Operating Temperature Range
It is important to take into account, as part of the environment criteria, the ambient operating temperature range where the refrigerator or freezer performs. This information should be provided by the manufacturer. Though a standard is a range between +5°C and +43°C, some models have a maximum ambient operating temperature of +32°C.
Support and Standardisation
As a general rule, when possible and if reviews show that the cold chain is well managed and that temperature monitoring procedures are reliable, select cold chain equipment similar in technology to the one already in place. This has obvious operational advantages.
It is important for the sustainability of the storage facilities to have access to professional in-country installation and maintenance support, including availability of spare parts. In this sense, the device's warranty and after-sales support from the supplier are fundamental.
Environmental criteria should also be considered when choosing the cold chain equipment. Compression type refrigerators are loaded with a coolant fluid agent (refrigerant). Manufacturers select refrigerants to suit the specified operating temperatures. The type of refrigerant used has evolved together with the growing environmental concerns. Until recently, the use of chlorofluorocarbons (CFCs) was widespread, but in 1987 the Montreal Protocol restricted its use due to its effect on the ozone layer. CFCs were replaced by hydrofluorocarbons (HFCs), like R134a, a popular refrigerant currently in use but still having a high Global Warming Potential (GWP). There is an expected cut-down in the use of HFCs and progressively new production of cooling instruments will probably be limited to Hydrocarbon (HC) refrigerants. HC refrigerants, like R600 or R600a, known as green or natural gases, have a GWP value roughly on the same level as CO2 but are extremely flammable.
Total Cost of Ownership (TCO)
Any vaccine storage site will require a considerable level of investment for its acquisition, installation, operation, maintenance, renewal and decommissioning. Understanding the costs of purchasing and maintaining cold chain equipment over time is basic for the planning and the sustainability of the vaccine storage facilities. To make the proper decision in the selection of equipment, the Total Cost of Ownership for Cold Chain Equipment must be considered.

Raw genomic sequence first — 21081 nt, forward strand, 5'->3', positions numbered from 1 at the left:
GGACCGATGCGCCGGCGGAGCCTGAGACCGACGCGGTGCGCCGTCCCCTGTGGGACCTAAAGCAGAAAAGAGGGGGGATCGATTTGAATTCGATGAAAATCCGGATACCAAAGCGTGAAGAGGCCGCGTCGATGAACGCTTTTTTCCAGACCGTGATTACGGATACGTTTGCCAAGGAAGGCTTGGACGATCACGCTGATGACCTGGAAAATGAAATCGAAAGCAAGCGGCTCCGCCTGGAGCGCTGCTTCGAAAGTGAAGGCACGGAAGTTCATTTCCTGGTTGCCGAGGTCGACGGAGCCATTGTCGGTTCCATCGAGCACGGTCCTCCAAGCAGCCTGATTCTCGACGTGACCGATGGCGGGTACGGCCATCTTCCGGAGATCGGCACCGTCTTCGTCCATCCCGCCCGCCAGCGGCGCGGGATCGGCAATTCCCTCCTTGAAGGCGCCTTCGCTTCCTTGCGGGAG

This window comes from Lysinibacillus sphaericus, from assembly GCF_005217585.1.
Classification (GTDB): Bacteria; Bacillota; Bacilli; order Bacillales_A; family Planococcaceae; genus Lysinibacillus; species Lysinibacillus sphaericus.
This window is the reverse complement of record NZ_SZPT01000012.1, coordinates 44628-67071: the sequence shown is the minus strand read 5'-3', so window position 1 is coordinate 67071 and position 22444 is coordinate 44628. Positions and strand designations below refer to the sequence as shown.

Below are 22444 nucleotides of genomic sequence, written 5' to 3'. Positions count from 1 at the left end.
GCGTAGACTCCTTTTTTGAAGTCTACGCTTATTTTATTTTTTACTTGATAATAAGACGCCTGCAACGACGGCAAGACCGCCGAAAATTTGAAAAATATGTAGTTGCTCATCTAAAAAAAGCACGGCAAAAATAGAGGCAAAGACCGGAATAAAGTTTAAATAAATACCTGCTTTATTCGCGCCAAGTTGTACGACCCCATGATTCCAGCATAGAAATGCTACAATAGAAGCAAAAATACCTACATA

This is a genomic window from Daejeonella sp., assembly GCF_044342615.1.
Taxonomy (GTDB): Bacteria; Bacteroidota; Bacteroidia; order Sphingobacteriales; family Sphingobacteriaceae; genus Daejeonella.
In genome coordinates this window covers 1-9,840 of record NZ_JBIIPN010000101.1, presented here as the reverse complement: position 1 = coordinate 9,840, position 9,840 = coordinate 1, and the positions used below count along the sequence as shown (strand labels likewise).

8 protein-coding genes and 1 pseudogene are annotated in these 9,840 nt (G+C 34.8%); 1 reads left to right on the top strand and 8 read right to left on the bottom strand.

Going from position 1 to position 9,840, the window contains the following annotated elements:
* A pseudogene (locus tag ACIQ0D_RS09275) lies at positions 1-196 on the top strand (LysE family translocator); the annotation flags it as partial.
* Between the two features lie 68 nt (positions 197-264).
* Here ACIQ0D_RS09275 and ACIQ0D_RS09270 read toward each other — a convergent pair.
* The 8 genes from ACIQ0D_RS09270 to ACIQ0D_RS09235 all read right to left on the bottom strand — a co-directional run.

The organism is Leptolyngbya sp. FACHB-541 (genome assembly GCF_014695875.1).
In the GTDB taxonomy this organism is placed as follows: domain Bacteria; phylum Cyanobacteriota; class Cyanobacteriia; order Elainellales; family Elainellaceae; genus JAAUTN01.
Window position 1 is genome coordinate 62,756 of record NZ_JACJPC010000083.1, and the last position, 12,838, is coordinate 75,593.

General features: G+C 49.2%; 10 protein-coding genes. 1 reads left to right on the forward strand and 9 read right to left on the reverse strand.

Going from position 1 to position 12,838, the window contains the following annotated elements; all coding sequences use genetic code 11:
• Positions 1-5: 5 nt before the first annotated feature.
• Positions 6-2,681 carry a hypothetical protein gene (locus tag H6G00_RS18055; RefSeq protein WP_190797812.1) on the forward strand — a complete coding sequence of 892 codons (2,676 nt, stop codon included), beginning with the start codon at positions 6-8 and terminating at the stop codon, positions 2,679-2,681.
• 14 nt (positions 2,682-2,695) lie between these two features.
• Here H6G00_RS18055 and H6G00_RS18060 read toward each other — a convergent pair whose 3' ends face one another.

Domestic appliances, though cheaper and locally available, are considered unsuitable for vaccine storage, particularly in hot climates. WHO recommendations on this matter are as follows:
- Standard domestic refrigerators should only be used for vaccine at the peripheral level, and then only if water bottles are used to improve temperature stability. This is especially true in hot climates. Domestic refrigerators are unsuitable for vaccine storage because they are not designed to maintain the temperature range required and they warm up quickly when the electricity fails.
- Domestic chest freezers should not be used to store vaccines but may be suitable for freezing ice packs.
Other technical reasons to avoid using domestic refrigerators to store thermo-sensitive pharmaceutical products are: its lighter insulation and imprecise regulation of the temperature, the heterogeneity of the temperatures at different areas inside the container and the variations in temperatures in case of automatic defrosting.
The concept of total cost of ownership (TCO) refers to all costs associated with owning and operating a unit of equipment over its useful life expectancy. It helps to evaluate a purchasing decision based on the comprehensive costs of owning and operating a piece of equipment over its useful life or a set period of time. TCO is calculated adding the capital costs and the operating expenses.
Capital costs are one-time costs incurred at the time of purchase. It includes: the costs of the equipment, recommended spare parts, in-country transport, installation kit, and installation labour.
Operating expenses are the recurring costs over the useful life of the equipment. This includes cost of energy (electricity, gas, kerosene), maintenance, repairs and decommissioning plus the costs of operation and training of staff.
Taking in consideration that devices that can generate their own power such as SDDs often cost much more to purchase than on-grid devices and that absorption type refrigerators tend to have higher operation costs, a first step in the process is comparing the costs of the different technologies suitable for the site.
Once a decision on the technology has been taken, a comparison of models will be pertinent. Compare the unit price, useful life, frequency of maintenance required and technical individual device characteristics such as:
- Holdover time for ILRs based on a facility’s power reliability.
- Autonomy time for SDD devices based on regional climate factors.
- Freezer capacity for ice pack production.
- Ease of use, including:
- Readability of control panels and displays by a standing health worker
- Use of internal storage racks, boxes or drawers to help organise vaccines and separate other medicines that are stored in the device.
- Voltage stabiliser integration.
To evaluate the cold chain equipment options from a cost perspective, it is advised to use the “PATH Total Cost of Ownership tool”. The tool allows users to explore the capital and operating costs associated across various cold chain equipment technology categories, as well as to compare costs for specific models within a technology category or across multiple technologies.
For further information on how to choose the correct cold chain equipment, please refer to GAVI’s Cold Chain Equipment Technology Guide.